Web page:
The Patriot 4K Ultra HD Blu-ray Review
Historians from England will say these are lies, but Hollywood history is written by those in search of a good villain
The Patriot Film Review
Roland Emmerich's 2000 Mel Gibson vehicle, The Patriot, may be historical tripe but it's dizzyingly entertaining nonetheless, making for a period-set Gibson-in-vendetta-mode epic and a solid companion-piece to his Braveheart.Whilst the story required the British to be turned into unequivocally diabolical moustache-twirling villains, and the Yanks heroic freedom fighters - which again probably helps it sit well alongside Braveheart - Emmerich's The Patriot has enough personally motivated vengeance to carry the film through from one grand and exciting setpiece to the next.
Certainly one of Emmerich's most thoughtful productions - this is, after all, the guy who directed Universal Soldier and Stargate before going into full disaster mode for Independence Day, Godzilla, The Day After Tomorrow, 2012 and Independence Day: Resurgence - the director delivers the epic battle sequences with expected aplomb, but allows his cast and characters, and in particular Gibson's hero to take centre-stage, which sees the end result deliver on multiple fronts.
The military machinations are also well realised, with some epic battle sequences staged between vast opposing armies, making for arguably the best depiction of the American Revolution ever captured on film, and again helping define this as more than just another Emmerich romp.
Rivalling its better respected big brother Braveheart in terms of sheer popcorn summer blockbuster entertainment
It's all-star supporting cast commit to the affray, with everybody from a snarling Jason Isaacs (Star Trek: Discovery) to the underrated French stalwart Tcheky Karyo (La Femme Nikita), as well as turns from a young Heath Ledger (The Dark Knight), Joely Richardson (Nip/Tuck), Chris Cooper (The Bourne Identity) and Tom Wilkinson (Batman Begins).
Gibson is the heart and soul of the piece, though, and he's in pure vendetta mode, adding his retired war hero character to a long line of heroic personas drawn back to violence and pure bloodlust by the loss of loved ones (Mad Max, Lethal Weapon 2, Braveheart and, later, Edge of Darkness). It's an intense performance, with his first display of the vicious tactics he learnt during earlier conflicts proving a shocking sight for his loved ones and audience members, but delivering a visceral, violent musket, axe-and-blade assault that taps into the actor at his most down-and-dirty feral.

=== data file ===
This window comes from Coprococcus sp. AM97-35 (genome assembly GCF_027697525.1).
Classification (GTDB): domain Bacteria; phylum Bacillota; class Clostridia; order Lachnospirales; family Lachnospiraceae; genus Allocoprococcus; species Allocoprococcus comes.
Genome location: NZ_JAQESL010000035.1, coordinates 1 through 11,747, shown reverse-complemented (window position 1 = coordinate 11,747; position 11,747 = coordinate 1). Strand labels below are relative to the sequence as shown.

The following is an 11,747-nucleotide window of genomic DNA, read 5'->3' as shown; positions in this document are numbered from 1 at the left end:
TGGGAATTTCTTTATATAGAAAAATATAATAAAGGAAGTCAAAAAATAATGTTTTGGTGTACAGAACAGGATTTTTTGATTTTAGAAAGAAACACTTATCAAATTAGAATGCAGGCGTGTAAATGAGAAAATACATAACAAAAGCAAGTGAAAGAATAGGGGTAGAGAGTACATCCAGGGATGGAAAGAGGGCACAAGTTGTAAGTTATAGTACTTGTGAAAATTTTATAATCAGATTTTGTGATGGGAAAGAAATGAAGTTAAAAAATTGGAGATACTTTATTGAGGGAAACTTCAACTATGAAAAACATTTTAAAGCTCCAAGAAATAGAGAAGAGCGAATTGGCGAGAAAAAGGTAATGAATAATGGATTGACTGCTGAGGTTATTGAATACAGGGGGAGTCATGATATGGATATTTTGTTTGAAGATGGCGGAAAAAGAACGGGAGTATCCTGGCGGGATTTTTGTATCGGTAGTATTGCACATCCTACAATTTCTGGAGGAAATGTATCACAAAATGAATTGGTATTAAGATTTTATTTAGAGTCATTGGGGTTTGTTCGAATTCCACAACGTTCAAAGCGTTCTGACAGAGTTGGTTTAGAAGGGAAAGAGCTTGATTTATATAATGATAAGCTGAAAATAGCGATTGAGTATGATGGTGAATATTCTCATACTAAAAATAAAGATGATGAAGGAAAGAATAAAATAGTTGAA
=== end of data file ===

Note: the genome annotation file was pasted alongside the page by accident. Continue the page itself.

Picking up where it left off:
It's a great revenge flick, an epic period war movie, and even a solid action film (the hand to hand combat is brutal), with flourishes where it achieves the kind of emotional engagement that has proven otherwise elusive to Emmerich over the last 20 years.
Even if you can't forget them, you can forgive the historical inaccuracies, particularly since The Patriot is almost 3 hours of hugely engaging period action, perhaps even rivalling its better respected big brother Braveheart in terms of sheer popcorn summer blockbuster entertainment.
The Patriot 4K PictureThe Patriot rewrites history with an impressive native 4K Ultra HD Blu-ray release, which delivers the period war action-epic in its original theatrical aspect ratio of 2.4:1 widescreen. The disc uses 10-bit video depth, a Wider Colour Gamut (WCG) and High Dynamic Range (HDR), and is encoded using the HEVC (H.265) codec. We reviewed the Ultra HD Blu-ray release of The Patriot on a Samsung UE55KS8000 Ultra HD TV and a Samsung UBD-M9500 Ultra HD Blu-ray player.
Remastered in 4K, The Patriot is another impressive addition to all the great native 4K releases we've had already this year (Die Hard 4K, Gladiator 4K, and The Matrix 4K, and, in terms of recent productions, Blade Runner 2049 4K and even The Greatest Showman 4K).
Another impressive addition to all the great native 4K releases we've had this year
The Patriot's 4K release provides a significant improvement over the now 11 year old Blu-ray, affording the image enhanced clarity, fabulous fine detailing that laps up lines on the visages of the battle-hardened soldiers and the weaves of the period garb, whilst revelling in the sumptuous broad open range vistas and delivering it all with a healthy layer of suitably filmic grain giving it a natural, cinematic texture.